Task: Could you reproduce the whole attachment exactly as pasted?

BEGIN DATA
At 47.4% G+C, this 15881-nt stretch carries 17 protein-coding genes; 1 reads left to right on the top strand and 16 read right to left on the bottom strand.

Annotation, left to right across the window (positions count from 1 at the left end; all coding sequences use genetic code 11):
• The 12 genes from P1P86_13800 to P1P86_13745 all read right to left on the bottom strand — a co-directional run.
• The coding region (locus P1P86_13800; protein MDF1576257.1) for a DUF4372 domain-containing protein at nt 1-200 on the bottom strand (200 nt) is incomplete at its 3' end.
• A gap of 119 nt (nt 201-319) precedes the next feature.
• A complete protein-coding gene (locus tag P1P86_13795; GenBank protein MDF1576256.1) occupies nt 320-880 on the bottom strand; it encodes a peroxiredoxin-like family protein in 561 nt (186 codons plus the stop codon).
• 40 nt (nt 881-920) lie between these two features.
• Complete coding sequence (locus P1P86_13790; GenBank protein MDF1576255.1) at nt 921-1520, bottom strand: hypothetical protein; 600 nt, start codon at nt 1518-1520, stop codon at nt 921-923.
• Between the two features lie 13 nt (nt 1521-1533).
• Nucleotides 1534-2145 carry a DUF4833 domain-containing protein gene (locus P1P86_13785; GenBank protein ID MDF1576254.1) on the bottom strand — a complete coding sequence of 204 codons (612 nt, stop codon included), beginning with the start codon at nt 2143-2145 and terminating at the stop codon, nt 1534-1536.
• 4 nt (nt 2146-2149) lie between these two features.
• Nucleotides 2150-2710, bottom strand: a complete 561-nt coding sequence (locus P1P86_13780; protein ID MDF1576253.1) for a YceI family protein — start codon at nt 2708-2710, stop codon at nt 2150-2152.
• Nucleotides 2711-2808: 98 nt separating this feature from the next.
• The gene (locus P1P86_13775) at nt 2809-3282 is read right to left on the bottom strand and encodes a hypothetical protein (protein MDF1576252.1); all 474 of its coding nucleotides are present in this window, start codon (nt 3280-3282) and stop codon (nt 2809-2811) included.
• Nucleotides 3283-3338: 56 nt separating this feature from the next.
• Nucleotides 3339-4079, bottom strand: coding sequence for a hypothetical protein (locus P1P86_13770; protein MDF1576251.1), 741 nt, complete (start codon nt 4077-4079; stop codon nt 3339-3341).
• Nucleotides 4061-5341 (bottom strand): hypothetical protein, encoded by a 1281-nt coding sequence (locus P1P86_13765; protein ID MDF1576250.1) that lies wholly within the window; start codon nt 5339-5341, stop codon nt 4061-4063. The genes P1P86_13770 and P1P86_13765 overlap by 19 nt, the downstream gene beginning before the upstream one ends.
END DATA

At 47.4% G+C, this 15881-nt stretch carries 17 protein-coding genes; 1 reads left to right on the top strand and 16 read right to left on the bottom strand.

Annotation, left to right across the window (positions count from 1 at the left end; all coding sequences use genetic code 11):
• The 12 genes from P1P86_13800 to P1P86_13745 all read right to left on the bottom strand — a co-directional run.
• The coding region (locus P1P86_13800; protein MDF1576257.1) for a DUF4372 domain-containing protein at nt 1-200 on the bottom strand (200 nt) is incomplete at its 3' end.
• A gap of 119 nt (nt 201-319) precedes the next feature.
• A complete protein-coding gene (locus tag P1P86_13795; GenBank protein MDF1576256.1) occupies nt 320-880 on the bottom strand; it encodes a peroxiredoxin-like family protein in 561 nt (186 codons plus the stop codon).
• 40 nt (nt 881-920) lie between these two features.
• Complete coding sequence (locus P1P86_13790; GenBank protein MDF1576255.1) at nt 921-1520, bottom strand: hypothetical protein; 600 nt, start codon at nt 1518-1520, stop codon at nt 921-923.
• Between the two features lie 13 nt (nt 1521-1533).
• Nucleotides 1534-2145 carry a DUF4833 domain-containing protein gene (locus P1P86_13785; GenBank protein ID MDF1576254.1) on the bottom strand — a complete coding sequence of 204 codons (612 nt, stop codon included), beginning with the start codon at nt 2143-2145 and terminating at the stop codon, nt 1534-1536.
• 4 nt (nt 2146-2149) lie between these two features.
• Nucleotides 2150-2710, bottom strand: a complete 561-nt coding sequence (locus P1P86_13780; protein ID MDF1576253.1) for a YceI family protein — start codon at nt 2708-2710, stop codon at nt 2150-2152.
• Nucleotides 2711-2808: 98 nt separating this feature from the next.
• The gene (locus P1P86_13775) at nt 2809-3282 is read right to left on the bottom strand and encodes a hypothetical protein (protein MDF1576252.1); all 474 of its coding nucleotides are present in this window, start codon (nt 3280-3282) and stop codon (nt 2809-2811) included.
• Nucleotides 3283-3338: 56 nt separating this feature from the next.
• Nucleotides 3339-4079, bottom strand: coding sequence for a hypothetical protein (locus P1P86_13770; protein MDF1576251.1), 741 nt, complete (start codon nt 4077-4079; stop codon nt 3339-3341).
• Nucleotides 4061-5341 (bottom strand): hypothetical protein, encoded by a 1281-nt coding sequence (locus P1P86_13765; protein ID MDF1576250.1) that lies wholly within the window; start codon nt 5339-5341, stop codon nt 4061-4063. The genes P1P86_13770 and P1P86_13765 overlap by 19 nt, the downstream gene beginning before the upstream one ends.